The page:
Yorgos Lanthimos’ signature surrealist style shines through in this compelling and thought-evoking film. Though the filmmaker creates a world devoid of warmth and joy, the film is paced and pieced together in such a cunning way, that it draws the audience further in with every twist and turn, each revealed to be more unsettling than the last.
The Killing of a Sacred Deer is Lanthimos’ second English-language film. The film tells the tale of how Dr. Steven Murphy (Colin Farrell) and his family’s lives are turned upside down by the increasing intrusion of the fatherless teenager, Martin (Barry Keoghan) and the sinister ultimatum that shakes the very foundations of the Murphy household.
Although the film’s acting performances are highly commendable- especially those of Nicole Kidman as Mrs. Murphy and Barry Keoghan in his stomach-turning portrayal of Martin- the dialogue is extremely blunt, monotone and expositive in nature. Whilst it’s understandable that this ensures a more macabre experience for audiences, it was more of a distraction from the actual substance of the words being spoken. Audiences may often find themselves thinking “wow, the way he said that sounded odd,” rather than “what he said was odd”, and although this may have been Lanthimos’ intent, I couldn’t help but find this technique off-putting at times.
Lanthimos, however, won me over with his camera work. Via the utilisation of slow and calculated shots, he creates a world which draws you in not only with questions but with slow pans and zooms. During conversations, over the shoulder shots often focussed on a subject whilst gradually zooming in as they spoke. This made the robotic dialogue somewhat easier to swallow. Tracking shots were also utilised, one particular scene followed Dr. Murphy through the hospital with an overhead tracking shot which seamlessly turned corners and followed him into rooms. These choices were a direct indicator that danger loomed around every corner, patiently waiting to strike.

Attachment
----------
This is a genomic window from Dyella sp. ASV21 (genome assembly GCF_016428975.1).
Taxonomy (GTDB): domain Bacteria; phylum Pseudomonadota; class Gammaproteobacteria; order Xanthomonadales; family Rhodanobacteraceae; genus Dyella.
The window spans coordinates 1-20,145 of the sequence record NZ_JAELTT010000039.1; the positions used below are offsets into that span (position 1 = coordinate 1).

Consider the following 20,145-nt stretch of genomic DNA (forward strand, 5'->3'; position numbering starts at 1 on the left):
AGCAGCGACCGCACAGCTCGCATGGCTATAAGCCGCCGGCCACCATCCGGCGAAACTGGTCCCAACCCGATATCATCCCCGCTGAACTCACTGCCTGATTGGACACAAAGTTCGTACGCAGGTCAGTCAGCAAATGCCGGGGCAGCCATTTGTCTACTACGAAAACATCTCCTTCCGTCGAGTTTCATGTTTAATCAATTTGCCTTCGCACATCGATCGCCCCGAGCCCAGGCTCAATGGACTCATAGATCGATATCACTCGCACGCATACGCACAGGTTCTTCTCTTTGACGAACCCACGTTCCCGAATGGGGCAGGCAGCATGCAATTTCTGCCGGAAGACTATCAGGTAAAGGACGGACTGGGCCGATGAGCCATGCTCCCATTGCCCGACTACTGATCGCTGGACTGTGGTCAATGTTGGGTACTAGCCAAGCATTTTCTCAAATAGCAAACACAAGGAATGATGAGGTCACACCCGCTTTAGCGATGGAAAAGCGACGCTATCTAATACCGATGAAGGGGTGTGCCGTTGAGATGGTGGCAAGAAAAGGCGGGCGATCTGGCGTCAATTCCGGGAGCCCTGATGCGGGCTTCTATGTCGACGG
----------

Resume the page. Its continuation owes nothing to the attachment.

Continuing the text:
In addition to the intensity of the camera work, the score ensures a foreboding ambience, wicked and looming at times with intense and shrill climaxes which run parallel to the pain experienced by characters. Whether that pain bears a direct and physical effect or if it’s more the psychological torment of an intense ultimatum that offers only one extremely grim escape; the score was an obvious standout.
The ability to weave comedy into this film is also extremely commendable. Laughter was mostly parallel to discomfort, but even in doing so, Lanthimos cuts tension. Each time this is implemented, it is timed perfectly to either pull you away from the dark tone for just a second or on the other hand, to make you question your own sensibilities. By coupling comedy and tension, the film often had me questioning a reason for my laughter which can sometimes prove even more unsettling than the film.
Lanthimos’ take on upper-class family life is grim, foreboding and, all the while, extremely fun to follow. By putting the patriarch of this household in a position of intense power, he makes a grim statement – although blood may be thicker than water, in times of utter desperation, family ties can be severed with relative ease.
The Killing of a Sacred Deer poses the question to audiences; if you were in this situation would you do the same? Could you do the same? And in answering these question lies the horror of this film.
Watch the trailer for The Killing of a Sacred Deer below